His reputation rapidly
grew and he worked on projects for
the Seagram and Shell buildings
with Rothko, Dali and Pollock. Between
1954 and 1968 he showed at least
once a year, with nineteen one man
shows in galleries and five in International
museums in places as diverse as
Peru, Amsterdam, Detroit and Linz..
He travelled frequently to America
and Europe and in 1970 he was awarded
a Churchill Fellowship to make further
studies into the origin, development
and practice of murals and enamels
travelling to Mexico, Guatemala,
Japan, India and Iran.
Above all it was very important
to him to be taken seriously as
a fine art painter and especially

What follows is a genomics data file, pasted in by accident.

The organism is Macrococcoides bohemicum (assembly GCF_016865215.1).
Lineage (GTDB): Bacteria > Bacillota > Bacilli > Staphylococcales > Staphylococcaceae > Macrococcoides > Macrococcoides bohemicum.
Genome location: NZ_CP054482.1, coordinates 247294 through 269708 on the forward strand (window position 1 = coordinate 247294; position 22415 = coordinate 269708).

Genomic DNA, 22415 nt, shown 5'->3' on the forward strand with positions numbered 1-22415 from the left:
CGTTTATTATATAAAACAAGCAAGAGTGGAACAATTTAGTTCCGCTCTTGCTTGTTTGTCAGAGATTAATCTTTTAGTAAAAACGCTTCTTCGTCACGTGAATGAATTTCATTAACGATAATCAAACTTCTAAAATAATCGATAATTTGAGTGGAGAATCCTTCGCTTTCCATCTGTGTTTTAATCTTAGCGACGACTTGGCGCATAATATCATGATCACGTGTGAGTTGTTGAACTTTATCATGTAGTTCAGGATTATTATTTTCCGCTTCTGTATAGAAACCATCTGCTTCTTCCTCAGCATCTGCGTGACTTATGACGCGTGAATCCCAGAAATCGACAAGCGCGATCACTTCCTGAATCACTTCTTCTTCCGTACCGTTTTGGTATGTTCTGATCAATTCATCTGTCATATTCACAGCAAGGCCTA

in the very medium he invented.
Nobody before had ever produced
such large murals that could last
for thousands of years. His international
status, free spirit, prolific output,
the sheer scale and diversity of
his work made him one of the unique
entities of the post war art world.
In enamel Knapp realised the dream
of the ancient Greeks who searched
for a suitable medium in which to
preserve polychrome colour for perpetuity.
In the last 70’s Knapp finally
settled in the countryside with
his wife Cathy, where he had already
constructed a large furnace for
firing and continued to paint and
experiment with enamels and sculpture.
He also spent several months of
the year in France drawing and working
in acrylic on canvas. It was here
he produced some of his most peaceful
and reflective work.